By Randall Yip
The U.S. Congress bestowed its highest honor to 500 Chinese Americans, both living and dead, in San Francisco this July 4th weekend to honor their service to the United States during World War II despite being relegated to second class status.
Congress did not rescind the Chinese Exclusion Act of 1882, the first law in the United States banning the immigration of anyone solely because of their race, until the start of WWII. From 1943 – 1965, the immigration of Chinese would be limited to 105 per year under the Magnuson Act. Despite that, 20,000 Chinese Americans, 1 out of 5 Chinese Americans in the country at the time, enlisted to serve in the U.S. military during WWII.
I proudly accepted the Congressional Gold Medal for my late father, Leonard Yip, who served in the U.S. Army as a member of the TC5 26th Signal Center Team, CP Crowder, MO. My dad, together with members of his unit, relayed critical information to the front line troops about enemy formations and positions- information that was critical for what ultimately would be a victory for U.S. troops and its Allies over Nazi Germany, the empire of Japan and fascist Italy.
While excited about being able to accept this award, it really didn’t begin to hit me until the days leading up to the ceremony.
A co-worker, Kate Eby, asked me via Slack, a professional messaging app, what I was doing on the Fourth. I told her I would be accepting the Congressional Gold Medal posthumously on behalf of my dad.
“Wow. That’s a big deal. Congratulations” she said.
Her response frankly surprised me. I didn’t think anyone outside my family or the Asian American community would care.
As I walked up to the Chinese American Citizens Alliance in San Francisco where they conducted six separate award presentations, a short line had already formed waiting to get in 45 minutes before its scheduled 6pm start time Sunday.
Another family walked up behind us and shared that this would be their second ceremony, explaining they had two family members receiving the award, but were unsuccessful scheduling them at the same time.
“It really is a nice ceremony,” she said. “They did a good job.”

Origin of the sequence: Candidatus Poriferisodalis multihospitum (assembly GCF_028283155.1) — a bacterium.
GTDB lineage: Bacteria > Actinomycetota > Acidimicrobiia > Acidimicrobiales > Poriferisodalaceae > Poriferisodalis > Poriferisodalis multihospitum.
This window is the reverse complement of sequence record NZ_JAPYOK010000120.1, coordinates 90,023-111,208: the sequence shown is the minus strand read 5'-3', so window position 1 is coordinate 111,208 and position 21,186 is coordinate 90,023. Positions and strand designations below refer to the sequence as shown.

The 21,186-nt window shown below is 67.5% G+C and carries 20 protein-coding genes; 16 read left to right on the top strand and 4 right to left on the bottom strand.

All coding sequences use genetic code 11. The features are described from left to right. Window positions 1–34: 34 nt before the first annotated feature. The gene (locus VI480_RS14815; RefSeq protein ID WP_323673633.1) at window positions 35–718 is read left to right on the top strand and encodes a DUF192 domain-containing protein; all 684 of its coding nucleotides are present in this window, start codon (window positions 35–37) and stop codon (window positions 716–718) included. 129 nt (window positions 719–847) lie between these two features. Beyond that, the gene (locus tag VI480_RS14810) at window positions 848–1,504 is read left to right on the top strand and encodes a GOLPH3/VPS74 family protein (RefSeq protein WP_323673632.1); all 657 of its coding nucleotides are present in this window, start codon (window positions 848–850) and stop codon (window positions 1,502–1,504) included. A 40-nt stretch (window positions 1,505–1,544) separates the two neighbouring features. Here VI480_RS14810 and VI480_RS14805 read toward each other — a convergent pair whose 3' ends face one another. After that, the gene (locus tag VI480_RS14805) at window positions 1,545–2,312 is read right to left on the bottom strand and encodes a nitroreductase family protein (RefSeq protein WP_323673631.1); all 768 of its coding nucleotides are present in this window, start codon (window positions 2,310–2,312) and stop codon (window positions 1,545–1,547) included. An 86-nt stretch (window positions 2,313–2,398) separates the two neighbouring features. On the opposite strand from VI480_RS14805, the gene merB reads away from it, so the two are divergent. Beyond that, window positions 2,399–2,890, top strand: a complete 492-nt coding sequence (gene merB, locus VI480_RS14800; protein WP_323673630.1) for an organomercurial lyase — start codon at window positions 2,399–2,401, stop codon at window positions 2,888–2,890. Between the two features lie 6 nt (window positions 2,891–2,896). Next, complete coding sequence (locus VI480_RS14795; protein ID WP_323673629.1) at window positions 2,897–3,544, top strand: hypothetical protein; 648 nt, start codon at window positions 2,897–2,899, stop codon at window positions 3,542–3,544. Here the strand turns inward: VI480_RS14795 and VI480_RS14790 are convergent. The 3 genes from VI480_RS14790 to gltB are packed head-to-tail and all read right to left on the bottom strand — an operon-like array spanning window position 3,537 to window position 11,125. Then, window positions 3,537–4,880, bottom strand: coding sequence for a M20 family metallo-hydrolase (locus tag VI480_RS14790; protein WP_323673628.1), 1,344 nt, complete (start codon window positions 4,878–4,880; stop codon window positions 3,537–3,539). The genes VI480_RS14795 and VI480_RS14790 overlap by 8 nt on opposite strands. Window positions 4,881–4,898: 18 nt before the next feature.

Once they opened the doors, my family was told to get a seat while I, as the family representative who would be accepting the award, needed to register.
They handed me a certificate made out to my father along with a copy of the Congressional Bill that passed authorizing the award. I also received a box to safely store the award once i received it. I learned I would not be allowed to sit with my family, but would sit with the other award recipients.
It reminded me of a graduation ceremony.
Retired Major General William Chen of the U.S. Army, in a short video presentation, compared the World War II Chinese American veterans to the Chinese who helped build the Transcontinental Railroad.
“Both groups were forgotten, ignored and excluded, yet both groups were unsung heroes,” he said.
Retired Rear Admiral Jonathan Yuen, U.S. Navy, who helped to present the medals, pointed out that 40% of those Chinese who fought for the United States, were not U.S. citizens.
“We stand on the shoulders of our World War II veterans. They fought for the country of their choice,” said Yuen.
Melanie Chan, National President of the Chinese American Citizens Alliance, the group which spearheaded the drive for the medal, said it’s “Never too late to recognize veterans and their families. We had to do something about it.”
Retired General Stephen Tom, U.S. Army, explained the significance of the medal. One copy, he said, is made of solid gold, and would be put on permanent display at the Smithsonian Museum of American History.
Families would receive replicas made of solid bronze from the U.S. Mint.
The two sided coin includes images of seven Chinese American veterans-6 men and one woman. Each figure represents a branch of the military, including the Army Nurse Corp.
On the other side is an image of a Sherman Tank representing land. An outline of a P40 Warhawk flown by the Flying Tigers in Kumming, China representing air. Finally the Battleship Missouri where the Empire of Japan surrendered to U.S. forces, representing sea.
One by one, people were called up to accept their medal. Among them was a spouse of a veteran as well as several brothers who were veterans. It’s too bad none of the actual veterans could be present-most likely because they had already passed or were too far or too frail to attend.
As Retired Colonel Baldwin Au presented the medal to me for my father, I thought of the significance of getting this award on the Fourth of July. The recognition of my father and others as true Americans is especially significant given the increase in anti-Asian hate we’ve seen in the last 18 months.
We wrapped up the ceremony by singing American the Beautiful. A rush of pride, American pride, shot through my veins. Kate was right. This really was a big deal.
(Editor’s Note: An earlier version of this story misidentified Edward Sung. We apologize for the error.)
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